Today I have two thoughts, the second of which completely undermines the first.
The first is that context is king. What I hate about the joubiquitous five star rating system is that it doesn’t take context into account. If what you are rating fits neatly into the category of “things you rate” than fine. If all you do is eat at Chinese restaurants in San Francisco then you’re rating of a Chinese restaurant in San Francisco is well within the context. But if you hate Chinese food and never eat in Chinese restaurants anywhere, I don’t want to see your one star rating of Yuet Lee on Broadway and Vallejo!
The same thing goes for books, of course, and sometimes people simply mistake the context. They believe that something belongs to a particular category when in fact it doesn’t. For example, “101 Uses for a Dead Cat” is not a cat care book. You can keep your one star rating to yourself, Mister Cat Lover. And did I really just see three stars for 1984 because she didn’t like the love story part? Yes, I did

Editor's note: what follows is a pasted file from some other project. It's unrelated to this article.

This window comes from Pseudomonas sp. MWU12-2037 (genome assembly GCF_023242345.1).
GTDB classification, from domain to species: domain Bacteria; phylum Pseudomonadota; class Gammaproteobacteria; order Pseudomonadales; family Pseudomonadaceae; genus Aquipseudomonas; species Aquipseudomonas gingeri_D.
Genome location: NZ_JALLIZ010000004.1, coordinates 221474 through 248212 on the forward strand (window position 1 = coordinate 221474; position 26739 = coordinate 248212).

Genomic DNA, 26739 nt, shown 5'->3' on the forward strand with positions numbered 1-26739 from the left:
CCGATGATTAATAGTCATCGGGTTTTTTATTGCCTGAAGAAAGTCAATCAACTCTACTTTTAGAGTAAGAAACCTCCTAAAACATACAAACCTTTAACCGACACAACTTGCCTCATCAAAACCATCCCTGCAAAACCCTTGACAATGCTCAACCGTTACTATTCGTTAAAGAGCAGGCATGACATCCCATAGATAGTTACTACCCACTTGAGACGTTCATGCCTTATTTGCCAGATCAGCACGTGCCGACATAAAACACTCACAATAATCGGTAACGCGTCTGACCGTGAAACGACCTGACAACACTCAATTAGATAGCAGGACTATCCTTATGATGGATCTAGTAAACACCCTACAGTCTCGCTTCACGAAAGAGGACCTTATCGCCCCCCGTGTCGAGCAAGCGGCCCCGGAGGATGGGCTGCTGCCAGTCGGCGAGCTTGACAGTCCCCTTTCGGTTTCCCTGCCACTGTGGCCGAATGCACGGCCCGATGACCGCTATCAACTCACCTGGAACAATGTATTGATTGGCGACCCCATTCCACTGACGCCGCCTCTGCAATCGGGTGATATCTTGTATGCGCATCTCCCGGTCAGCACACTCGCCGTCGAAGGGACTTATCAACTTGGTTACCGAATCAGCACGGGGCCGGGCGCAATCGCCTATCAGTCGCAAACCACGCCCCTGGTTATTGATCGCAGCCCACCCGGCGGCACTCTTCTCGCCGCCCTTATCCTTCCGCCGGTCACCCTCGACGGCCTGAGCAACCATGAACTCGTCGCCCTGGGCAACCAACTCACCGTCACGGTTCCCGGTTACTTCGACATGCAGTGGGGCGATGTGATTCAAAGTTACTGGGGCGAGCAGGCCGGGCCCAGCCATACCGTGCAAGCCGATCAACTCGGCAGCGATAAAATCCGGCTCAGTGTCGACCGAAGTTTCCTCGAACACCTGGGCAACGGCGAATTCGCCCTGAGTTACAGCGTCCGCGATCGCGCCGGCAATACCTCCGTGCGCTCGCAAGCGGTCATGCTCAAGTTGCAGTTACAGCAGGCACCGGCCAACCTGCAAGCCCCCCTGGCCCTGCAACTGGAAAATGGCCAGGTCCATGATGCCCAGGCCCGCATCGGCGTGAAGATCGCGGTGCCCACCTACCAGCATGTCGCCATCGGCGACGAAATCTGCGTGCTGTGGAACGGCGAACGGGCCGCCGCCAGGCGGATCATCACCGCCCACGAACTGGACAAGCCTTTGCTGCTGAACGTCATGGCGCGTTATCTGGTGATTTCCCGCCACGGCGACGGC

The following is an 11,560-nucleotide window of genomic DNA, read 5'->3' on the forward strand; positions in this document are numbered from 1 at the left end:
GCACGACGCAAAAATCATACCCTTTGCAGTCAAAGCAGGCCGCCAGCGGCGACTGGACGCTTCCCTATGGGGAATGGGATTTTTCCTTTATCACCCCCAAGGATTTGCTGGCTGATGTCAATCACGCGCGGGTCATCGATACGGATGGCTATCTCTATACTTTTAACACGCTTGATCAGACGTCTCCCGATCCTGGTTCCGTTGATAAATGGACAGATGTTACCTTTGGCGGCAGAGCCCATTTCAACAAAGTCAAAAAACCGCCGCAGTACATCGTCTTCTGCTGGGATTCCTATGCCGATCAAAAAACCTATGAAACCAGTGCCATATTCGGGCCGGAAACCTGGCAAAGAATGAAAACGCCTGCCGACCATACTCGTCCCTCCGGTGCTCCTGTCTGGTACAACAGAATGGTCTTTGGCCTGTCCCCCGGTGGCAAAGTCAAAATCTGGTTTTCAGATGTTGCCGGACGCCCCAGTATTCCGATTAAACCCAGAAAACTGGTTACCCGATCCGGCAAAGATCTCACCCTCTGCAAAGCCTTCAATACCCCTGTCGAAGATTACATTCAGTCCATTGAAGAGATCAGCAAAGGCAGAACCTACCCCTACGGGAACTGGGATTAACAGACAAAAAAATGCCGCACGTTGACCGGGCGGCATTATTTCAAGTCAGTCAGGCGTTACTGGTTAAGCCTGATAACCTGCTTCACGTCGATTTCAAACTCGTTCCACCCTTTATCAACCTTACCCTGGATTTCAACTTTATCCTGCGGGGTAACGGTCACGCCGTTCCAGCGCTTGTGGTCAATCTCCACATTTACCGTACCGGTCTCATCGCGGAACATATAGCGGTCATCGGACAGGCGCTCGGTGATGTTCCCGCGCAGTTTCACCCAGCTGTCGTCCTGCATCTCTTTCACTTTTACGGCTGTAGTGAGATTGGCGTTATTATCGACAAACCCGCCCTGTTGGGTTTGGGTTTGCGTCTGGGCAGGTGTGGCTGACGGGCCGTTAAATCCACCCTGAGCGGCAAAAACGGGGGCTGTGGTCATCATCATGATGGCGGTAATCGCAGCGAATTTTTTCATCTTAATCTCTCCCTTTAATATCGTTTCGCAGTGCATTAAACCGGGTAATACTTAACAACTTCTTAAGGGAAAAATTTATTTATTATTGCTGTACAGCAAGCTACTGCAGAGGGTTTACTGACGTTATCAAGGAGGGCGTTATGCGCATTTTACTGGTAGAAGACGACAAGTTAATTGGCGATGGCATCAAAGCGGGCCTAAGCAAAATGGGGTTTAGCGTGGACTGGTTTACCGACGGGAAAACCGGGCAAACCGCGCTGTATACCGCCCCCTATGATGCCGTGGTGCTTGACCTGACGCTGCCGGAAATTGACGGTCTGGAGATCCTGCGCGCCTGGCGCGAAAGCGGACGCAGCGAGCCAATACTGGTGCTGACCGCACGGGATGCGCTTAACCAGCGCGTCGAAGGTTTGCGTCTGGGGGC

Writers should never look at reviews of their work, partly because it happens that people completely mistake the context and say stupid things and it can drive you crazy. Like when people read my zombie satire and complain that it’s not a real zombie book like they thought it would be, with massacres and riots and such. Sigh. But I had to learn this (again) from the Stanford University men’s basketball coach, a former college and NBA player who said, in an interview, that his father taught him never to read anything anybody writes about you or your performance. It is none of their business.
So I am embarking on a new mission, to forget about context and never look at another review!
well, at least not for the rest of today